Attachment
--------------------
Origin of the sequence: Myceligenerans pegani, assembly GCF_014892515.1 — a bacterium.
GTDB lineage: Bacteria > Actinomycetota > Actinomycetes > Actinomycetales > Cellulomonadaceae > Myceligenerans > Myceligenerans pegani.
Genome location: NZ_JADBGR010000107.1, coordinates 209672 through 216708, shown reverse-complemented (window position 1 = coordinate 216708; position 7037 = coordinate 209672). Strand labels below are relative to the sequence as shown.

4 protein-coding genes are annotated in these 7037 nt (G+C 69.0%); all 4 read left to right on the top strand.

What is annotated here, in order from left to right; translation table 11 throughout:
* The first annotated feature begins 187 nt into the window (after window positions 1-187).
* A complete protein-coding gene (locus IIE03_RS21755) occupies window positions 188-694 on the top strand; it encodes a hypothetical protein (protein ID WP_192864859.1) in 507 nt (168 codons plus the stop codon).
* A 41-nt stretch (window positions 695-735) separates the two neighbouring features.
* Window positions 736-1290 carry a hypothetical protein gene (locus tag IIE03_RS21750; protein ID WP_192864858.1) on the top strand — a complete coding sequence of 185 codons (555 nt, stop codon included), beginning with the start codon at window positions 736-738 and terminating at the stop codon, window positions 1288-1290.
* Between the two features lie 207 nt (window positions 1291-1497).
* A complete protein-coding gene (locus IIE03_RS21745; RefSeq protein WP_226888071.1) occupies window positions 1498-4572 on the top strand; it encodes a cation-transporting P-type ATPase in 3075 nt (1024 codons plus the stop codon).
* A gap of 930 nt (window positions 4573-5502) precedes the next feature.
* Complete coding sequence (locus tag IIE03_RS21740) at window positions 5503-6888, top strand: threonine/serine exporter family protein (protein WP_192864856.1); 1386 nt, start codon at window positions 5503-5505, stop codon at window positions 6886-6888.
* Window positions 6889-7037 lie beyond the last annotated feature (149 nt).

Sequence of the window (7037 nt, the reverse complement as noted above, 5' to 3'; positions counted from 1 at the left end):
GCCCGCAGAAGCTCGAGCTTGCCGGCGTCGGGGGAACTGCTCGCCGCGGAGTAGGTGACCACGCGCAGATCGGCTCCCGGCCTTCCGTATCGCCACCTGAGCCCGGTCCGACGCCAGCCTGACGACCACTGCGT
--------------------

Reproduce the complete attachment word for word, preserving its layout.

Origin of the sequence: Myceligenerans pegani, assembly GCF_014892515.1 — a bacterium.
GTDB lineage: Bacteria > Actinomycetota > Actinomycetes > Actinomycetales > Cellulomonadaceae > Myceligenerans > Myceligenerans pegani.
Genome location: NZ_JADBGR010000107.1, coordinates 209672 through 216708, shown reverse-complemented (window position 1 = coordinate 216708; position 7037 = coordinate 209672). Strand labels below are relative to the sequence as shown.

4 protein-coding genes are annotated in these 7037 nt (G+C 69.0%); all 4 read left to right on the top strand.

What is annotated here, in order from left to right; translation table 11 throughout:
* The first annotated feature begins 187 nt into the window (after window positions 1-187).
* A complete protein-coding gene (locus IIE03_RS21755) occupies window positions 188-694 on the top strand; it encodes a hypothetical protein (protein ID WP_192864859.1) in 507 nt (168 codons plus the stop codon).
* A 41-nt stretch (window positions 695-735) separates the two neighbouring features.
* Window positions 736-1290 carry a hypothetical protein gene (locus tag IIE03_RS21750; protein ID WP_192864858.1) on the top strand — a complete coding sequence of 185 codons (555 nt, stop codon included), beginning with the start codon at window positions 736-738 and terminating at the stop codon, window positions 1288-1290.
* Between the two features lie 207 nt (window positions 1291-1497).
* A complete protein-coding gene (locus IIE03_RS21745; RefSeq protein WP_226888071.1) occupies window positions 1498-4572 on the top strand; it encodes a cation-transporting P-type ATPase in 3075 nt (1024 codons plus the stop codon).
* A gap of 930 nt (window positions 4573-5502) precedes the next feature.
* Complete coding sequence (locus tag IIE03_RS21740) at window positions 5503-6888, top strand: threonine/serine exporter family protein (protein WP_192864856.1); 1386 nt, start codon at window positions 5503-5505, stop codon at window positions 6886-6888.
* Window positions 6889-7037 lie beyond the last annotated feature (149 nt).

Sequence of the window (7037 nt, the reverse complement as noted above, 5' to 3'; positions counted from 1 at the left end):
GCCCGCAGAAGCTCGAGCTTGCCGGCGTCGGGGGAACTGCTCGCCGCGGAGTAGGTGACCACGCGCAGATCGGCTCCCGGCCTTCCGTATCGCCACCTGAGCCCGGTCCGACGCCAGCCTGACGACCACTGCGT